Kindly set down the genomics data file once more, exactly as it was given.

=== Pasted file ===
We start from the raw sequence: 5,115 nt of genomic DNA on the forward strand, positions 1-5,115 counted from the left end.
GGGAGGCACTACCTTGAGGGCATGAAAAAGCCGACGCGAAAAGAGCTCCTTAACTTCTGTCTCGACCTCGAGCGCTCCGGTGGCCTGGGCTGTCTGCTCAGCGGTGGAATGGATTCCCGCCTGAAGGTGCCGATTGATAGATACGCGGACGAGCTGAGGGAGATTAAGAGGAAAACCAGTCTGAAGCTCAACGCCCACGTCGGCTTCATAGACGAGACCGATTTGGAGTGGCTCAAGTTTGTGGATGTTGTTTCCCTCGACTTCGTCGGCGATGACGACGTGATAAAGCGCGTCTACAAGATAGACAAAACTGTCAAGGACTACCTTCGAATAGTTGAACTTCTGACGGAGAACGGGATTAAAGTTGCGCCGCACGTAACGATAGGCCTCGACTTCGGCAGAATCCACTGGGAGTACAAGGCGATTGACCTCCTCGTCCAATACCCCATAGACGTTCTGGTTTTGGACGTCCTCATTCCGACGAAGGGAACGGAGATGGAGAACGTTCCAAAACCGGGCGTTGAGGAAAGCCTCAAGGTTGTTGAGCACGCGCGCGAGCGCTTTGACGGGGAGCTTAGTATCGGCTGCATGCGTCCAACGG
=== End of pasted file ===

We start from the raw sequence: 5,115 nt of genomic DNA on the forward strand, positions 1-5,115 counted from the left end.
GGGAGGCACTACCTTGAGGGCATGAAAAAGCCGACGCGAAAAGAGCTCCTTAACTTCTGTCTCGACCTCGAGCGCTCCGGTGGCCTGGGCTGTCTGCTCAGCGGTGGAATGGATTCCCGCCTGAAGGTGCCGATTGATAGATACGCGGACGAGCTGAGGGAGATTAAGAGGAAAACCAGTCTGAAGCTCAACGCCCACGTCGGCTTCATAGACGAGACCGATTTGGAGTGGCTCAAGTTTGTGGATGTTGTTTCCCTCGACTTCGTCGGCGATGACGACGTGATAAAGCGCGTCTACAAGATAGACAAAACTGTCAAGGACTACCTTCGAATAGTTGAACTTCTGACGGAGAACGGGATTAAAGTTGCGCCGCACGTAACGATAGGCCTCGACTTCGGCAGAATCCACTGGGAGTACAAGGCGATTGACCTCCTCGTCCAATACCCCATAGACGTTCTGGTTTTGGACGTCCTCATTCCGACGAAGGGAACGGAGATGGAGAACGTTCCAAAACCGGGCGTTGAGGAAAGCCTCAAGGTTGTTGAGCACGCGCGCGAGCGCTTTGACGGGGAGCTTAGTATCGGCTGCATGCGTCCAACGG